HUDSON–Substandard housing and inefficient computer systems dominated the Columbia County Board of Supervisors Human Services Committee meeting Wednesday, September 21.
“Two days ago we had to remove a 19-month-old from a home that was so deplorable that our workers had to go home and shower immediately,” reported Social Services Commissioner Kary Jablonka.
“I don’t see how they can get away with renting them,” Supervisor Williams Hughes, Jr. (D-Hudson, 4th Ward) said, referring to apartments he has seen recently. “Tenants are afraid to complain,” he said, adding, “I see it more and more.”
Fair Housing Officer William Fisher said a tenant had called his office reporting that his water had stopped running. Investigation soon revealed that the landlord had not paid a water/sewer bill.
Meanwhile, the number of homeless individuals listed with the Department of Social Services (DSS) rose from 55 in August to 73 in September, the highest this year since January. The number of homeless families increased from 9 in August to 13 in September.
People fear that if they get thrown out of their apartment they will become homeless, reported Mr. Hughes. And then, some fear the DSS will place them far from the community they are used to. “Families double and triple-up to stay in a school district,” added Robert Gibson, attorney for the DSS.
One woman asked her landlord to make necessary repairs in her bug-infested apartment, got no response, stopped paying rent, started receiving eviction threats, and is fighting them, reported Mr. Fisher, Mr. Gibson and Mr. Hughes. The apartment was in such bad condition that she did not want to stay in it, the DSS found a place for her in Catskill, and she moved there, but she still wants her day in court and is seeking damages from the landlord, they reported. She has six children, one with a disability. Every weekday, Columbia County provides transportation for them in Catskill in Greene County to and from Hudson City School District schools.
Supervisor Richard Scalera (D-Hudson, 5th Ward) reported that the City of Hudson “hasn’t had the guts” to pass a “rental inspection law,” which could require inspection of every rental unit whenever it is between tenants.
“Even when we’re housing families in hotels, they’re not up to standard,” said Mr. Gibson.
Mr. Fisher reported that a woman who lived in shared housing with unrelated people feared bodily harm. She was able to move “out of there” to “a safer environment” and get back her security deposit and August rent, he said.
An elderly woman who faces eviction for smoking in her apartment, which she says she never does, has taken her case to court. Management did not renew her lease, but if she must leave her apartment, she has told Mr. Fisher she will “have no place to live.”
Another elderly woman contacted Mr. Fisher’s office about an abrupt rent increase of $150. The office checked agencies and determined that because she was not “in a rent stabilized area,” the rent increase was legal. But, Mr. Fisher acknowledged, “For a senior citizen on a fixed income, a $150 rent increase is a hardship.”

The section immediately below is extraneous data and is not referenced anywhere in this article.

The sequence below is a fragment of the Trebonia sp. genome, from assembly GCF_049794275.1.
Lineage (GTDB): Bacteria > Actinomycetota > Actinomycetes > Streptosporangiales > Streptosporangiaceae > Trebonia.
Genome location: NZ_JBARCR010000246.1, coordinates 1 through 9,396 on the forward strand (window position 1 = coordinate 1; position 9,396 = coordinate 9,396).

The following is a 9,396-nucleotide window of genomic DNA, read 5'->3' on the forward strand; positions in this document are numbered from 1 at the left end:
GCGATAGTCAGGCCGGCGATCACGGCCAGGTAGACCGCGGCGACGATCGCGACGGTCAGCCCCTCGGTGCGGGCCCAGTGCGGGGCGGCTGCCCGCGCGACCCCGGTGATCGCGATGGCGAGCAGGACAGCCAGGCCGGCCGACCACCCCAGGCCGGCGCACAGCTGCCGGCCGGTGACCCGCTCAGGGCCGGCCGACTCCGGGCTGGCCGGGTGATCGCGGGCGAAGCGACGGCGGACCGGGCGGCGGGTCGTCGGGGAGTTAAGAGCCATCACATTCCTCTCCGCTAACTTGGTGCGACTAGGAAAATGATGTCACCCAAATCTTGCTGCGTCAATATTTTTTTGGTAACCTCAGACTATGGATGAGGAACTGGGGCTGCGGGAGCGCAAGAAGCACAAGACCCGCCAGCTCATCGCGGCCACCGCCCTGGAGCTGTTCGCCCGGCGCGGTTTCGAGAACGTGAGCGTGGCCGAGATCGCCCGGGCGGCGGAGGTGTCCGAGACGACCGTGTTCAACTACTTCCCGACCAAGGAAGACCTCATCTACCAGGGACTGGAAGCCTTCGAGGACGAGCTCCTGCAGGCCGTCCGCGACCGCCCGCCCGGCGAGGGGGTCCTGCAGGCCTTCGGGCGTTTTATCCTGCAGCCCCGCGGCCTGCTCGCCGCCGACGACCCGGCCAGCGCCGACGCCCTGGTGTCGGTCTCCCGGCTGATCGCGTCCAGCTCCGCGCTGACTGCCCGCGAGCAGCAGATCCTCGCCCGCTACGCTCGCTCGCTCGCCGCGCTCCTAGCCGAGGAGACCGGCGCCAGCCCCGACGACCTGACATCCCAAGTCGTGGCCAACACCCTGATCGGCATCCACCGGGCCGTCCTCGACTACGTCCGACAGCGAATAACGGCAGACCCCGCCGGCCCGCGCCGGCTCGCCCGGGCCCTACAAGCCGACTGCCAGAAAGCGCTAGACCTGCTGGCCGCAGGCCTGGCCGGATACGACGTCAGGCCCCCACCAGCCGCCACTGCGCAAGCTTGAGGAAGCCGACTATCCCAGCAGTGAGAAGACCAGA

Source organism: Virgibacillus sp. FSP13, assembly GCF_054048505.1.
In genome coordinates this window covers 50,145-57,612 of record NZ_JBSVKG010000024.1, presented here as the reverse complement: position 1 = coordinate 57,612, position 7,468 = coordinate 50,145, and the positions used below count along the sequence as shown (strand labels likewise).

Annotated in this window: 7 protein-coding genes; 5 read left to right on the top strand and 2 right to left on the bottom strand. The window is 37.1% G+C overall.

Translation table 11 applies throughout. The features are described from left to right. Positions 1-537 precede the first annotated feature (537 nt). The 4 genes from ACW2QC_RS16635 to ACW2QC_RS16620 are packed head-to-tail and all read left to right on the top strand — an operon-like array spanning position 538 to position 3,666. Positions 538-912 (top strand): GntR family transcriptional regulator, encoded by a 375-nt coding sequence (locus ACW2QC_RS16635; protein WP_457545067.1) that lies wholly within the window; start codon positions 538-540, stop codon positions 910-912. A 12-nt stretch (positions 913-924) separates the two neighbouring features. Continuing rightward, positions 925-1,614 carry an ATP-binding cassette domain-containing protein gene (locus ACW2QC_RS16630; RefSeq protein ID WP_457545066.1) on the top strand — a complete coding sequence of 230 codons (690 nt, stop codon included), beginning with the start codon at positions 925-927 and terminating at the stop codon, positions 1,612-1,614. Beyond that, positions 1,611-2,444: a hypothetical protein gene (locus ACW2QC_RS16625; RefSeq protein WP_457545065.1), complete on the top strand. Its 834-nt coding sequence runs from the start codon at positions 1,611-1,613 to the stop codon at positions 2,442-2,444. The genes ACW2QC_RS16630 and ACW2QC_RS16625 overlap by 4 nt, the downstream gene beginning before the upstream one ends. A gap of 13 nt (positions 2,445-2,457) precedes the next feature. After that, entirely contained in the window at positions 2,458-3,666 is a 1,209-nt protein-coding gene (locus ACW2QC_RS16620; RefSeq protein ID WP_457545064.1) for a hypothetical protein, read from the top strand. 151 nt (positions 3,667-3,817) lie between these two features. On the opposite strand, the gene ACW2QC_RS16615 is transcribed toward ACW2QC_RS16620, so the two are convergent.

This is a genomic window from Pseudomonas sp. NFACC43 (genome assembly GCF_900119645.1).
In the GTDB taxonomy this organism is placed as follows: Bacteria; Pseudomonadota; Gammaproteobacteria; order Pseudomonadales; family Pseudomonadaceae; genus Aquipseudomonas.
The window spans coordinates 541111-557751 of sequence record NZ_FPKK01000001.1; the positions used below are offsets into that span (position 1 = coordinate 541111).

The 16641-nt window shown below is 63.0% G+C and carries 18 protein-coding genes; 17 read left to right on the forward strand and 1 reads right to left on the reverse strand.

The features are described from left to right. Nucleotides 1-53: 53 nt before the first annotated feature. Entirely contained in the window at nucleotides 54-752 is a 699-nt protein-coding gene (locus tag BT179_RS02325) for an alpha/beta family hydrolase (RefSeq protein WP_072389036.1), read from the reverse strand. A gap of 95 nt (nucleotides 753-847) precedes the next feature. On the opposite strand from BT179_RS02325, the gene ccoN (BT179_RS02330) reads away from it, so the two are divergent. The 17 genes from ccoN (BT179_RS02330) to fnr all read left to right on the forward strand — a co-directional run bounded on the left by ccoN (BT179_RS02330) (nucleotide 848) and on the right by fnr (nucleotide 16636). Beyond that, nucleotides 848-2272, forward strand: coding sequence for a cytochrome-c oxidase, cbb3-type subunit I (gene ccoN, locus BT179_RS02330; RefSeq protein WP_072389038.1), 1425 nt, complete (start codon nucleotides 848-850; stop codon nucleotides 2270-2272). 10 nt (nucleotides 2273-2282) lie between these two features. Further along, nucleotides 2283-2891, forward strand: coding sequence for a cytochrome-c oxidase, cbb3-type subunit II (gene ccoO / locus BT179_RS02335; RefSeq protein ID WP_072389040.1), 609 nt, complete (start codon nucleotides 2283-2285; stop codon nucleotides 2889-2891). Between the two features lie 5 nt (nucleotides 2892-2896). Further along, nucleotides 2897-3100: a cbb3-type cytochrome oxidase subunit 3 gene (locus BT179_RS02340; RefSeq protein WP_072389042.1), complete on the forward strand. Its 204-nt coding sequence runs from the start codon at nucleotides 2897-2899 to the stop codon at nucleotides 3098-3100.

“We’re victims of a system that’s just nuts,” said Mr. Jablonka. “But we’re thinking outside the box. We want to get out of the hotel route.”
Turning to another matter, the committee heard that to input a new case for Meals on Wheels into the computer system used to take 10 minutes, but the last time it took four hours, reported Kevin McDonald, administrator of the county Office For the Aging. Formerly each county’s Office for the Aging used its own computer system, but now the state requires they all use a centralized database. The information technology (IT) company that supports it is different from the one Columbia County was using, the new system is “not user friendly” and it’s not running smoothly, either. But the state knows about this, and “hopefully it will improve as we get more used to it,” said Mr. McDonald.
The new system has an additional problem: it requires more personal information. After years of “preaching” to the elderly not to give out personal information, “now we’re asking for it,” observed Mr. McDonald. “People end up refusing services from us,” when they find out what information they have to give. And Mr. McDonald’s said that he had heard from a colleague in another county that the agency’s attorney there advised against using the new system.
But the move to electronic records continues here, with the state now requiring all applications and records of veterans’ benefits be 100% electronic, Veterans Service Department Executive Director Gary Flaherty told the committee. Part of this requirement includes shredding all papers in file cabinets. “I’m not going to do it,” Mr. Flaherty said. “I have documents from the Civil War. It’s part of our history.”
Also at the meeting Mr. McDonald said that services for senior citizens are not handouts, adding that these people have been paying for the services all their lives.
The next meeting of the County Board of Supervisors Human Services Committee will be Wednesday, October 19 at 5 p.m. at 401 State Street.